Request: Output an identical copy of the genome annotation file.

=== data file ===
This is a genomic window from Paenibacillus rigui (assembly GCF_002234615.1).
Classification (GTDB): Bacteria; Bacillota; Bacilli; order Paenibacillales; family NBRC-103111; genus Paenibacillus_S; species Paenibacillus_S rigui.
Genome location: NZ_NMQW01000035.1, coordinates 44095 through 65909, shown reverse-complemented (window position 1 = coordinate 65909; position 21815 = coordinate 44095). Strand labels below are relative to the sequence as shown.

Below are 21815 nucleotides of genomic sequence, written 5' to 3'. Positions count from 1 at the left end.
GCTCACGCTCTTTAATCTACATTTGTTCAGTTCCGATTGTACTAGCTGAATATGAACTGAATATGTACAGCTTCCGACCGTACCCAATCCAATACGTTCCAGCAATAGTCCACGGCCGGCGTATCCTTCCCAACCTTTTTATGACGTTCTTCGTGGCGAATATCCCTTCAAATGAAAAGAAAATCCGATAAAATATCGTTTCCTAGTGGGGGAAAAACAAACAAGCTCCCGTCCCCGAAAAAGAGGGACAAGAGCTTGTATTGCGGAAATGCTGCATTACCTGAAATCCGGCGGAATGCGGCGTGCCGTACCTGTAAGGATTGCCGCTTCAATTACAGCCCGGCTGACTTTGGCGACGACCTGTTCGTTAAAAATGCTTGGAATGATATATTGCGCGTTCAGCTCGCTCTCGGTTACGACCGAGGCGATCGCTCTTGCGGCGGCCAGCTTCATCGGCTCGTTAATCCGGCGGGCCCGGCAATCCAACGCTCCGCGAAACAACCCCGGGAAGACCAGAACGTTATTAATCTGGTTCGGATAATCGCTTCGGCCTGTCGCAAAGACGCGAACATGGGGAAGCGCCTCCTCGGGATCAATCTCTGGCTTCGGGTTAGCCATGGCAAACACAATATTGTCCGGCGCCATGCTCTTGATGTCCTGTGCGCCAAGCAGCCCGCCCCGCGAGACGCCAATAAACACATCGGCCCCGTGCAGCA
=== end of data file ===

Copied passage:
This is a genomic window from Paenibacillus rigui (assembly GCF_002234615.1).
Classification (GTDB): Bacteria; Bacillota; Bacilli; order Paenibacillales; family NBRC-103111; genus Paenibacillus_S; species Paenibacillus_S rigui.
Genome location: NZ_NMQW01000035.1, coordinates 44095 through 65909, shown reverse-complemented (window position 1 = coordinate 65909; position 21815 = coordinate 44095). Strand labels below are relative to the sequence as shown.

Below are 21815 nucleotides of genomic sequence, written 5' to 3'. Positions count from 1 at the left end.
GCTCACGCTCTTTAATCTACATTTGTTCAGTTCCGATTGTACTAGCTGAATATGAACTGAATATGTACAGCTTCCGACCGTACCCAATCCAATACGTTCCAGCAATAGTCCACGGCCGGCGTATCCTTCCCAACCTTTTTATGACGTTCTTCGTGGCGAATATCCCTTCAAATGAAAAGAAAATCCGATAAAATATCGTTTCCTAGTGGGGGAAAAACAAACAAGCTCCCGTCCCCGAAAAAGAGGGACAAGAGCTTGTATTGCGGAAATGCTGCATTACCTGAAATCCGGCGGAATGCGGCGTGCCGTACCTGTAAGGATTGCCGCTTCAATTACAGCCCGGCTGACTTTGGCGACGACCTGTTCGTTAAAAATGCTTGGAATGATATATTGCGCGTTCAGCTCGCTCTCGGTTACGACCGAGGCGATCGCTCTTGCGGCGGCCAGCTTCATCGGCTCGTTAATCCGGCGGGCCCGGCAATCCAACGCTCCGCGAAACAACCCCGGGAAGACCAGAACGTTATTAATCTGGTTCGGATAATCGCTTCGGCCTGTCGCAAAGACGCGAACATGGGGAAGCGCCTCCTCGGGATCAATCTCTGGCTTCGGGTTAGCCATGGCAAACACAATATTGTCCGGCGCCATGCTCTTGATGTCCTGTGCGCCAAGCAGCCCGCCCCGCGAGACGCCAATAAACACATCGGCCCCGTGCAGCA